• MicroSD expansion up to 32GB
  • 8GB internal storage
  • microSD support up to 64GB
  • 16GB internal storage
Battery
  • 3100mAh lithium-ion polymer
  • 3,100mAh
  • 2,000mAh
  • 3,050mAh
Dimensions
  • 154mm x 78.7mm x 9.45mm
  • 154 x 78.7 x 9.45mm
  • 137 x 69 x 9.9mm
  • 144 x 73.6 x 8.1 mm
Weight
  • 185g
  • 199g
  • 158g
  • 145g
Network:
  • Cellular: Supports 3G(WCDMA) and 2G(GSM) networks
  • 3G: WCDMA (900/2100MHz)
  • 2G: GSM (900/1800/1900MHz)

 

Design

It's no different from its predecessor.

On the exterior, the Xiaomi Redmi Note 4G looks exactly like its non-4G counterpart. As such, you can read more about our take on its exterior design and handling in the original Redmi Note review. One aspect that has differed though is the phone's handling because Xiaomi has managed to reduce the weight of the Redmi Note 4G down by 14g to a final weight of 185g. The older Redmi Note is quite hefty at 199g and quickly becomes tiresome to handle. As such, the reduced weight is immediately appreciable, making the phone feel slightly lighter. Even so, it is still heavier than many mid-range phones with the same large screen - the Nokia Lumia 830, HTC Desire 816, Huawei Honor 3X and more. Nevertheless, for the phone's low asking price, the additional weight might just be 'tolerable'. 

Unlike the Redmi Note, the Redmi Note 4G now has only a single SIM slot.

Most of the advances made with the Redmi Note 4G is in its innards. Firstly, Xiaomi eschewed the dual SIM functionality in favor of 4G connectivity. This switch was brought about with a new Qualcomm Snapdragon 400 quad-core processor with integrated LTE modem - it supports 4G, but is unable to support dual-SIM simultaneously. Despite many locals showing dismay for the small data bundle with 4G plans, the market adoption for high speed data connectivity is high in Singapore (although most of that is because of inconveniences of staying put with older phone plans). Dropping dual-SIM support will however impact users who travel frequently or have very high mobile usage and have different numbers to manage their contact base.

However, it is very intriguing that while it's a 4G phone, the device still uses a traditional sized SIM card slot. Most phone and especially 4G phones sold these days use micro-SIM card slots. This will definitely inconvenience many who are switching from other devices.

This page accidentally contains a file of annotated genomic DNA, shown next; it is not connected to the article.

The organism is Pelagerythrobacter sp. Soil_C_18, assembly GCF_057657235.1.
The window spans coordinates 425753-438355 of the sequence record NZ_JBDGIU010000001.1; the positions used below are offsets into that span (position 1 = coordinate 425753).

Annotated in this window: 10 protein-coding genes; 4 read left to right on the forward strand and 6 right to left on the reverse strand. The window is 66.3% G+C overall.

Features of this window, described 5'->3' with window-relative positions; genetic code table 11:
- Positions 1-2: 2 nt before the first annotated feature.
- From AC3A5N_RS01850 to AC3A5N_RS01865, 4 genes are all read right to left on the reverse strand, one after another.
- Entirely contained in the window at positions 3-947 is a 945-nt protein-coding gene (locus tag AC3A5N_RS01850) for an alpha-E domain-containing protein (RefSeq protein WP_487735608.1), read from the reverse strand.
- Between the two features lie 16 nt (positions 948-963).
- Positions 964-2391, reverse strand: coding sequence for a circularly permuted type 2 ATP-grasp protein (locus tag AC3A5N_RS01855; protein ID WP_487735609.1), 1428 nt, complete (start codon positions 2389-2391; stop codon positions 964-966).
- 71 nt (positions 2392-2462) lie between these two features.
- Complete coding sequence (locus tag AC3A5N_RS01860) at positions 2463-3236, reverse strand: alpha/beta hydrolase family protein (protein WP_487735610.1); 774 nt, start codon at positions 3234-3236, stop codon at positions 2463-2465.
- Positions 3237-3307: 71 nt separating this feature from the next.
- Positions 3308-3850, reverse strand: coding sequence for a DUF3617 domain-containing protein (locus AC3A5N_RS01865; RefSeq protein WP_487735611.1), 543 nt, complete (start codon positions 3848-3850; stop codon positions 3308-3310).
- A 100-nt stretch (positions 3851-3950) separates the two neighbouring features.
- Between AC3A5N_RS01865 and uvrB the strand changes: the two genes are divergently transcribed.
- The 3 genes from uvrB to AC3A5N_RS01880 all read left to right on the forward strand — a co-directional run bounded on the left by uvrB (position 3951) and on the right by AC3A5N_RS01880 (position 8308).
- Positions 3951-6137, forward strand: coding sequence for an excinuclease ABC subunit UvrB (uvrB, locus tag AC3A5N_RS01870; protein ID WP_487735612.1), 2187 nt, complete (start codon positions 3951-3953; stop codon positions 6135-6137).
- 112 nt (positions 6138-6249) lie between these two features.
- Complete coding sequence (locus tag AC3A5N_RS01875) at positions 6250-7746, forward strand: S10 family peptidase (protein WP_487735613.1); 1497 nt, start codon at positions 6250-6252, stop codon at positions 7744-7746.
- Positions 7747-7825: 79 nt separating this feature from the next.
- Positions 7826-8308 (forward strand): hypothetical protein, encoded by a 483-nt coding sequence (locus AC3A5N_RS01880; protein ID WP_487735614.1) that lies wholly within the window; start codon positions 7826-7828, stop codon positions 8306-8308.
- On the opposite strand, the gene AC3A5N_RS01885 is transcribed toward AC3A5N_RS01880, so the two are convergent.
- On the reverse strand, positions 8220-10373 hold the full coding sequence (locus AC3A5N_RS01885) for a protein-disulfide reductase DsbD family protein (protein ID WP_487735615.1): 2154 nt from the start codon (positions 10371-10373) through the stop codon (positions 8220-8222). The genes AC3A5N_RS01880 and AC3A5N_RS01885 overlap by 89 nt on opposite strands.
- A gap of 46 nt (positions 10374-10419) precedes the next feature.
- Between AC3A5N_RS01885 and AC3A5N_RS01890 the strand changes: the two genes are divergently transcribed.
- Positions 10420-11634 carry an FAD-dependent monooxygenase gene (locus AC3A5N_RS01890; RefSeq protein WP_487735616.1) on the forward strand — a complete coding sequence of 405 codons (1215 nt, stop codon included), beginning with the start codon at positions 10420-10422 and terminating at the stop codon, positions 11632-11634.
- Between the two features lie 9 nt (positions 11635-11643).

Back to the note of the processor used - it's a welcomed change, even though it sounds like the Redmi Note 4G had a downgrade from the eight-core Mediatek processor used on the Redmi Note. In actual use, the Qualcomm Snapdragon 400 quad-core processor has made the device a lot more smoother to use and we share the same findings we observed with the Redmi 1S against the original Redmi. This is an aspect we've voiced strongly to Xiaomi and we're glad that they have considered our professional opinion.

Yet another improvement will be its microSD card support. It now supports microSD card capacity up to 64GB - a marked improvement over its predecessor's support of 32GB. This is because internal storage still remains the same at just 8GB, with 1.7GB taken up by the operating system. To round up the hardware improvements, the new phone supports Wireless 802.11ac networking standard with dual-band operation support and Bluetooth 4.0.

 

Software

MIUI v5 on Android KitKat.

The Redmi Note 4G runs on Android 4.4.2 (KitKat), with MIUI v5 as its UI overlay. Compare that to the still-Jelly bean (4.2) of its non-4G cousin. Notwithstanding that, the UI is still the same as its predecessor. Much of its functionality has been discussed before in previous articles, so we'll point you to them for further reading if you're not yet familiar:-

7.5
  • Design 6.5
  • Features 8
  • User-Friendliness 7
  • Performance 7
  • Value 8.5
The Good
LTE connectivity, finally
Smooth performance
microSD card support up to 64GB
MIUI customizations
Great value for money
The Bad
Basic plastic design
Battery performance is less than expected
MIUI can be overwhelming for some; takes time to fully absorb its capabilities
MIUI's design elements tries too much to be a clone of iOS; no app drawer by default